COLD calling is an annoying practice. There you are, sitting down to your tea and the phone goes and someone wants to talk about insurance for your Sky box even though you haven’t got one.
The calls can be about anything – double glazing, reclaiming miss-sold payment protection, that accident you never had – but usually the bottom line is they want you to buy something, even when they say: “I’m not selling anything.”
Oh yes they are!
Cold calls are time-consuming and can send you mad, particularly when the phone goes at an inappropriate moment. Just as you’ve got the baby to sleep or the match kicks off.
To stop them you can register with the Telephone Preference Service, as I mentioned the other week. Unfortunately, this only stops calls coming from within this country. It does not stop those from international call centres that can be located anywhere from Malmo to Mumbai, manned by callers with foreign accents, even though they claim to be called Henry or Mavis.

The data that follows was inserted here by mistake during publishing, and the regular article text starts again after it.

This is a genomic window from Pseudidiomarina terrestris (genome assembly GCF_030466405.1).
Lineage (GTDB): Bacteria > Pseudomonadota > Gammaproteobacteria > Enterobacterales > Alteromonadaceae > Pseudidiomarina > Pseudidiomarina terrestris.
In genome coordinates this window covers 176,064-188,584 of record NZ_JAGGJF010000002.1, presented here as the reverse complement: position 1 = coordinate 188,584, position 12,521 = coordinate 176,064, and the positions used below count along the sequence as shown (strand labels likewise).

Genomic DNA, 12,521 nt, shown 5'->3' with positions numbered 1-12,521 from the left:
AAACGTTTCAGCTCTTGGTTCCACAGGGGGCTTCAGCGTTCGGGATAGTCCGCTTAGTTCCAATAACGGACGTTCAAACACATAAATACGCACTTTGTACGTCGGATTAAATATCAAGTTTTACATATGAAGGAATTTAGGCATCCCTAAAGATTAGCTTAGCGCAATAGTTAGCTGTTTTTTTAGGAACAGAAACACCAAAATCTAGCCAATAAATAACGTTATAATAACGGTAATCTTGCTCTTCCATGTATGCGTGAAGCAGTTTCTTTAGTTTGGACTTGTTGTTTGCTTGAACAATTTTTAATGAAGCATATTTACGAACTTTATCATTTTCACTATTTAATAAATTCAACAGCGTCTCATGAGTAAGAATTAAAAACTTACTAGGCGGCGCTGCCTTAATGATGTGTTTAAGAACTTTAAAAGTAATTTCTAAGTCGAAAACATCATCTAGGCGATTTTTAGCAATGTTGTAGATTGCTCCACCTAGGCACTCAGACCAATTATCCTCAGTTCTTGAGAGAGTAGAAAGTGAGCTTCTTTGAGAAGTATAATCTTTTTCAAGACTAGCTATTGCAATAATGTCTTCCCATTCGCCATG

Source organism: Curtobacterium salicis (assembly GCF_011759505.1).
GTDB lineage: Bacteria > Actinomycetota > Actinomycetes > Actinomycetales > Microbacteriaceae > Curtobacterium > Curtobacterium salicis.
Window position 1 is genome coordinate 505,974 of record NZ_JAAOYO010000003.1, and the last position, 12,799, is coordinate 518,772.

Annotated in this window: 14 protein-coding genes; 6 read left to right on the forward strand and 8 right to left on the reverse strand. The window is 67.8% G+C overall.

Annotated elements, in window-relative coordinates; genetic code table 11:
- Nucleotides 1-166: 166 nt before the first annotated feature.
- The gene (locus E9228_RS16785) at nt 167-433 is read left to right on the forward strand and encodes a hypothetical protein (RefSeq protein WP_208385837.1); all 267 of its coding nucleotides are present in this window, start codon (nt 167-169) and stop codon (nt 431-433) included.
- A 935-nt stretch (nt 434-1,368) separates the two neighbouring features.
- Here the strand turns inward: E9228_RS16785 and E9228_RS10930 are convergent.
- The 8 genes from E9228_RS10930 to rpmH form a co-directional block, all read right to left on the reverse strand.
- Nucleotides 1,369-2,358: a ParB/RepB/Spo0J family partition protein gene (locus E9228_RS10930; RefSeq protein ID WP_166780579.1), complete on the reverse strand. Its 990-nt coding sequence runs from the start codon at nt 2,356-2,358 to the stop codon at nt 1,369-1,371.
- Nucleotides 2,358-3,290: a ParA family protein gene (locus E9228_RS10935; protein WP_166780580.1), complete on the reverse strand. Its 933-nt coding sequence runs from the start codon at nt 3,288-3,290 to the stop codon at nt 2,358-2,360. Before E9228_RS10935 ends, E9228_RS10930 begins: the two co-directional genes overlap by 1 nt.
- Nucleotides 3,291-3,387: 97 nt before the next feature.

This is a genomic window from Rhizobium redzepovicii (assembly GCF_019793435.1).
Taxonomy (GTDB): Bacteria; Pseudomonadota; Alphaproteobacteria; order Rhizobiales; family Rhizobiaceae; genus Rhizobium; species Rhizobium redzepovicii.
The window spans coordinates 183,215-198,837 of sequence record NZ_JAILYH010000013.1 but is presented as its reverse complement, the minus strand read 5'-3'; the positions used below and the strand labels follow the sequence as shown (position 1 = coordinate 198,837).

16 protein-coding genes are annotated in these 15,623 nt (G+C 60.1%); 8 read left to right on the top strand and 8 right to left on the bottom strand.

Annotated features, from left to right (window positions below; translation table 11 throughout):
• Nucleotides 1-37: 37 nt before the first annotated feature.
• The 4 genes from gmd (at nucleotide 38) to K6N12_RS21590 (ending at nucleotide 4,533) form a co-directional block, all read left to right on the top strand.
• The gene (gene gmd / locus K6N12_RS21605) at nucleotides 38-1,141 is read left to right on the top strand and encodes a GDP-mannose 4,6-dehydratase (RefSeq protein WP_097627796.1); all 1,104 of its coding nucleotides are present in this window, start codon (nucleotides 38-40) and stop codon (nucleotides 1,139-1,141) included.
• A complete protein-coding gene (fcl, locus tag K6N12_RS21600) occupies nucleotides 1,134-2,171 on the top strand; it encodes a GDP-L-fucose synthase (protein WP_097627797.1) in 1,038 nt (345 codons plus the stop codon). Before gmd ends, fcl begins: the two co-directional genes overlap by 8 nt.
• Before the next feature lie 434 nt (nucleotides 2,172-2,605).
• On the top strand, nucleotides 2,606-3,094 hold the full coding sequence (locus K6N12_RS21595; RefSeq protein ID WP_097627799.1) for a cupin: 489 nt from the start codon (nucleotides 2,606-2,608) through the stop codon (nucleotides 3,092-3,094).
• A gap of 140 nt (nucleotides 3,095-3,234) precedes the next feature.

Old chum Mike Shaw gets two or three of these calls a week and has his own way of dealing with them when they ask, in broken English, to speak to Mr Shaw.
“Hang on, I’ll get him,” he says – and then leaves the phone for five minutes.
Then: “He’ll be here in a minute,” before leaving it again.
Another five minutes and: “He won’t be long now,” by which time the chap on the other end has usually taken the hint and hung up.
Mike says: “I’ve heard of one bloke who sings down the line if he gets a cold caller. Another chap starts talking to them in a language he’s made up.”
But the caller who took the biscuit rang last week when Mike’s wife, Shirley, answered.
“I’m calling about your computer,” he said, in broken English.
“We haven’t got a computer,” said Shirley.
“Well, it’s about your laptop.”
“We haven’t got a laptop,” said Shirley.
“Oh,” said the exasperated caller. “Then you are just wasting my time.”
Touche, old chap.